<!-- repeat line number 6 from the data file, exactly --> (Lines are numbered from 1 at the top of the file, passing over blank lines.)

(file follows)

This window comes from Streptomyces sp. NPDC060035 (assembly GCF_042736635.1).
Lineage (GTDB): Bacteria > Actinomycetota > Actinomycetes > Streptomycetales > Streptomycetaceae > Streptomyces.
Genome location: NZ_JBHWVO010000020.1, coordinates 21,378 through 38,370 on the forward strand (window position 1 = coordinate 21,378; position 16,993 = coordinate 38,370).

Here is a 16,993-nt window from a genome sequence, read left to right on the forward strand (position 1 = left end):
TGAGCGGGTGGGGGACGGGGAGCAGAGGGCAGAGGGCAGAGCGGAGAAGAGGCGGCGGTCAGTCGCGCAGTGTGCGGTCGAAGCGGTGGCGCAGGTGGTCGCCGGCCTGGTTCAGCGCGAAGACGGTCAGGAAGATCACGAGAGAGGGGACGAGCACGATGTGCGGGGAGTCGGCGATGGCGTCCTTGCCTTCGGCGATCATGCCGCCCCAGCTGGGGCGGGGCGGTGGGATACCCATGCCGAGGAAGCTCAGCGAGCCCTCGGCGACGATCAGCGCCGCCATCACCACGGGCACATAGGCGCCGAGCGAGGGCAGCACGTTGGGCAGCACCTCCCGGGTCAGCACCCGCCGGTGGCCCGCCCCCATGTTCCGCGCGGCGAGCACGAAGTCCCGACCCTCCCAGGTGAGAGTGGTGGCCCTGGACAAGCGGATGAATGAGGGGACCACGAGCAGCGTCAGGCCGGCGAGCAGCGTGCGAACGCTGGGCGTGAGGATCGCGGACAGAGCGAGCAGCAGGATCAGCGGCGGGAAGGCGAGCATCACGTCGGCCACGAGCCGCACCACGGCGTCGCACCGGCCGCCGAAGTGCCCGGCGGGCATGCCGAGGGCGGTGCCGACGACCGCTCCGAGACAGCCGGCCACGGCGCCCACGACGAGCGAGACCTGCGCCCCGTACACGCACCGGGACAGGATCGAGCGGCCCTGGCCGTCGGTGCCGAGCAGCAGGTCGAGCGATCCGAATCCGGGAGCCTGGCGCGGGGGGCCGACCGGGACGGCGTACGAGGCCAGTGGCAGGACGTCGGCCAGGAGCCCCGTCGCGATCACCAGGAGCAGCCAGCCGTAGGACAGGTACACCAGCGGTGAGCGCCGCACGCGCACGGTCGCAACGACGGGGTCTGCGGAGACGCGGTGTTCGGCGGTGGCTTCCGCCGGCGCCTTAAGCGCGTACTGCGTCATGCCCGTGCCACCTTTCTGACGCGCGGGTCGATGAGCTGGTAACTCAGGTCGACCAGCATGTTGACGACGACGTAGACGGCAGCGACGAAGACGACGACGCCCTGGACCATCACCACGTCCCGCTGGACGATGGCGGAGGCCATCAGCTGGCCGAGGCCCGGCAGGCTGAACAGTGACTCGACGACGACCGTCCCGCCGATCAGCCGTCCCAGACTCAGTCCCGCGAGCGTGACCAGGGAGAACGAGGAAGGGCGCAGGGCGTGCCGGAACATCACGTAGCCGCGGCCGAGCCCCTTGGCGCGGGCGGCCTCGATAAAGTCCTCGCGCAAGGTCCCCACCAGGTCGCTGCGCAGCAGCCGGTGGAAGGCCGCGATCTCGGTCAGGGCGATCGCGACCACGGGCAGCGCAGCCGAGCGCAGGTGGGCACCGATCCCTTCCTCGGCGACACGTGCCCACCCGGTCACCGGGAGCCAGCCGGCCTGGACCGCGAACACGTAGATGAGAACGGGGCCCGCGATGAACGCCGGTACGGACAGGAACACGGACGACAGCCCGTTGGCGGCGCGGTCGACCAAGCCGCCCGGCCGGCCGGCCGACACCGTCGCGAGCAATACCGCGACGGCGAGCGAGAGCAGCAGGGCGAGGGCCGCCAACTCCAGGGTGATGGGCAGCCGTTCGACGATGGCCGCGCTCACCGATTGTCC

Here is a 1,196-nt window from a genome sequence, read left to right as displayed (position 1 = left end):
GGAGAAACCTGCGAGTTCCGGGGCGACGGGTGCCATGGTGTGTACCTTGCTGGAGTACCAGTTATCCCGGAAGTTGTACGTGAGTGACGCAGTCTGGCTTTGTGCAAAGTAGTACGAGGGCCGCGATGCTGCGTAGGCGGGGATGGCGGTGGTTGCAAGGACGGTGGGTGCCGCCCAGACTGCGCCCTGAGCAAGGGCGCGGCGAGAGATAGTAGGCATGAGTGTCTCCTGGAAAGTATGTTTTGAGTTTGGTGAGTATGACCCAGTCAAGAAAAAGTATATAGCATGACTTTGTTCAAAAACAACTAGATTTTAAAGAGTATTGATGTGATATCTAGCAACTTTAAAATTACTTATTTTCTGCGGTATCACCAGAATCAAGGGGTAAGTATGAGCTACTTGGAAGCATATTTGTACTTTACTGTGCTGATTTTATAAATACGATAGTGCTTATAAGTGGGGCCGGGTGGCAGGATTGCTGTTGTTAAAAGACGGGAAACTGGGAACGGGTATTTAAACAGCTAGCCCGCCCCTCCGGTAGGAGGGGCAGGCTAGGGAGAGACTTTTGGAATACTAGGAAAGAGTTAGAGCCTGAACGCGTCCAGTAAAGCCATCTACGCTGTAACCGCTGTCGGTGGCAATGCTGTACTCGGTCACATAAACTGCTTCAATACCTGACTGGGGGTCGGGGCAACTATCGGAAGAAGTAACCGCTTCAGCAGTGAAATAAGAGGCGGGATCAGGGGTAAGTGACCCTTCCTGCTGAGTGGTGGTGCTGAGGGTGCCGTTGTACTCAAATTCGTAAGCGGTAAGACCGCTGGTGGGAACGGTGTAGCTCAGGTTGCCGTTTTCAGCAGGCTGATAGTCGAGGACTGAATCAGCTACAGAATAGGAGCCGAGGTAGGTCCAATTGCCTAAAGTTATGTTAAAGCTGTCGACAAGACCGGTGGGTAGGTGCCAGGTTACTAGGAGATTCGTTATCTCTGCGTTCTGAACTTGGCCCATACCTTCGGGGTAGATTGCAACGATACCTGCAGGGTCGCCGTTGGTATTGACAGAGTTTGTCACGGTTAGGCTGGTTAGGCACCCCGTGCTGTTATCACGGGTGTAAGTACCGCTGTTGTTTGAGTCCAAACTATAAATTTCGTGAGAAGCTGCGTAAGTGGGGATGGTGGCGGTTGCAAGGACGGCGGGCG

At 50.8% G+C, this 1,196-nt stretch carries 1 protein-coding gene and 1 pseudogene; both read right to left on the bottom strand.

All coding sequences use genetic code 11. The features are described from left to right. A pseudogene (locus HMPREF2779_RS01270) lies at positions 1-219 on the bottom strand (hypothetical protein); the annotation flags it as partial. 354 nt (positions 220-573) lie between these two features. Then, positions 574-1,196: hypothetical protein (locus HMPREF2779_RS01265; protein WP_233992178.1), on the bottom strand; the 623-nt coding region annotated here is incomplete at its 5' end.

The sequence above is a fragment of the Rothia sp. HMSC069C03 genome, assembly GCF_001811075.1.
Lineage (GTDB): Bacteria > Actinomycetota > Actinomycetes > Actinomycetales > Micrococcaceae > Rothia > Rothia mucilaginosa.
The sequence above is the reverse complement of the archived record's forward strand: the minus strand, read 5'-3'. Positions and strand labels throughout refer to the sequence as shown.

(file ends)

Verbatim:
Here is a 1,196-nt window from a genome sequence, read left to right as displayed (position 1 = left end):